Since reading that statement, I have tried to find out what youth programs exist today in Minneapolis and judge their effectiveness in reducing juvenile crime. Clearly, crime is due to individuals headed in a wrong direction. We have so many kids born and raised in broken homes, with inadequate schooling and parental guidance. When they reach a certain age, they become a potentially dangerous surplus population, unwanted by the community. Many find companionship in gangs. Unless the law-abiding adult community finds ways of engaging these people in constructive ways, many will succumb to a lifestyle that includes violent crime.

Metro Property Rights Action Committee, a landlord group to which I belong, held its first meeting last Wednesday at the Martin Luther King Neighborhood Center at 40th and Lyndale in south Minneapolis. Our principal guest speaker was Spike Moss, a long-time community activist in crime-ridden neighborhoods. We wanted his opinion about violent crime in north Minneapolis. What was the best way to address this problem?

Moss began by saying that, when he was a young man growing up in Minneapolis, young people had many things to do and many places to hang out. There were soda fountains, movie theaters, and other commercial establishments. He himself was in a number of sports teams sponsored by businesses. But now most of those activities are gone. Today’s young people are left to fend for themselves.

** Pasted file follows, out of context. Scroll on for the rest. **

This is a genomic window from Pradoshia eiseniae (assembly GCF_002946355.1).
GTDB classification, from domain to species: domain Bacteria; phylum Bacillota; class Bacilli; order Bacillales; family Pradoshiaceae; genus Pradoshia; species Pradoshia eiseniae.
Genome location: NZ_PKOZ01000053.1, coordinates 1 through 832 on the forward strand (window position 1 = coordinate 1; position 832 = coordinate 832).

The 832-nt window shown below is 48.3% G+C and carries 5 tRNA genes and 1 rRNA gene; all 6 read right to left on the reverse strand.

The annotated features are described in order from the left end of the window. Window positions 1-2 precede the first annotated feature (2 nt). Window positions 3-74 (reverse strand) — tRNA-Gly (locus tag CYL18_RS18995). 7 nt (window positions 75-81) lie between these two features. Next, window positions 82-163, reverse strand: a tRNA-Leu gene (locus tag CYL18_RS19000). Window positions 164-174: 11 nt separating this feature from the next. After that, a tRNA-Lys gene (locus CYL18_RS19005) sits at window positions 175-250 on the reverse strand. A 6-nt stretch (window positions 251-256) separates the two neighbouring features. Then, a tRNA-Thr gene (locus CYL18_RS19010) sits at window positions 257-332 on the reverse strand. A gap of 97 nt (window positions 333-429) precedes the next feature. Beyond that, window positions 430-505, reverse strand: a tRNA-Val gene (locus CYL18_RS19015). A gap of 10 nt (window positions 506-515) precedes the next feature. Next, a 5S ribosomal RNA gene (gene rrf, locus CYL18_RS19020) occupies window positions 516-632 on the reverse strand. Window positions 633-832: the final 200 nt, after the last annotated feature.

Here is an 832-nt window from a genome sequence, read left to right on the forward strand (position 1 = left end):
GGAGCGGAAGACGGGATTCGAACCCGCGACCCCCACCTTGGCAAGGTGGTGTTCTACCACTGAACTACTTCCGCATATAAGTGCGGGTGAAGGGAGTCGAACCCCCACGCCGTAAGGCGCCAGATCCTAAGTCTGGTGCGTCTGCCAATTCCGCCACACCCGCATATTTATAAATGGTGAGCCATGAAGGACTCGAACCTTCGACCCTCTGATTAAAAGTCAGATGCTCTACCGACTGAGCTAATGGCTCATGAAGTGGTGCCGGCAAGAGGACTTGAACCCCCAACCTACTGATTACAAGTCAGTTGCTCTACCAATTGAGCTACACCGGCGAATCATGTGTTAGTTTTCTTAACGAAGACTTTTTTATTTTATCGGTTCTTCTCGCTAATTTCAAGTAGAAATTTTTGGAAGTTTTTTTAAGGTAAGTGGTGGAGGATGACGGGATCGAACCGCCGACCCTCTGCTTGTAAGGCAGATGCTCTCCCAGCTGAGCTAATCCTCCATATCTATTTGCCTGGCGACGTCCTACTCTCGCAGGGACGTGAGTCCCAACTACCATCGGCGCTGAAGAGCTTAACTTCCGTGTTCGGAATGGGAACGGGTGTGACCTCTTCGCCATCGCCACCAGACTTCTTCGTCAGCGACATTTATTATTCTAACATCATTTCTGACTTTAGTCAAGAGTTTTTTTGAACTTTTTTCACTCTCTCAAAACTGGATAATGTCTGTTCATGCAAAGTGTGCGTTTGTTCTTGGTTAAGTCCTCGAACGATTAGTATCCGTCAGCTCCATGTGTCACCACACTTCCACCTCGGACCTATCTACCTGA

Three decades ago, Moss was the director of a drop-in center in north Minneapolis called the Way. United Way decided to defund it in the mid 1980s. Other foundations followed suit in deemphasizing recreational programs. There is much less available today for kids heading in the right direction.

I asked Moss what needed to be done. The biggest need, he said, was to have a drop-in center for young people in north Minneapolis. It would be nice to have one in south Minneapolis, too. How much would this cost? Moss estimated that annual operating costs for a drop-in center (exclusive of building acquisition) might be $200,000. What would this center do? Its staff people would engage young men and women from off the street in various ways. There might be video games or a recording studio. There might be sports activities. There might be career counseling. The important thing is to engage potential clients on their terms - find what interests them - and provide a community context for this.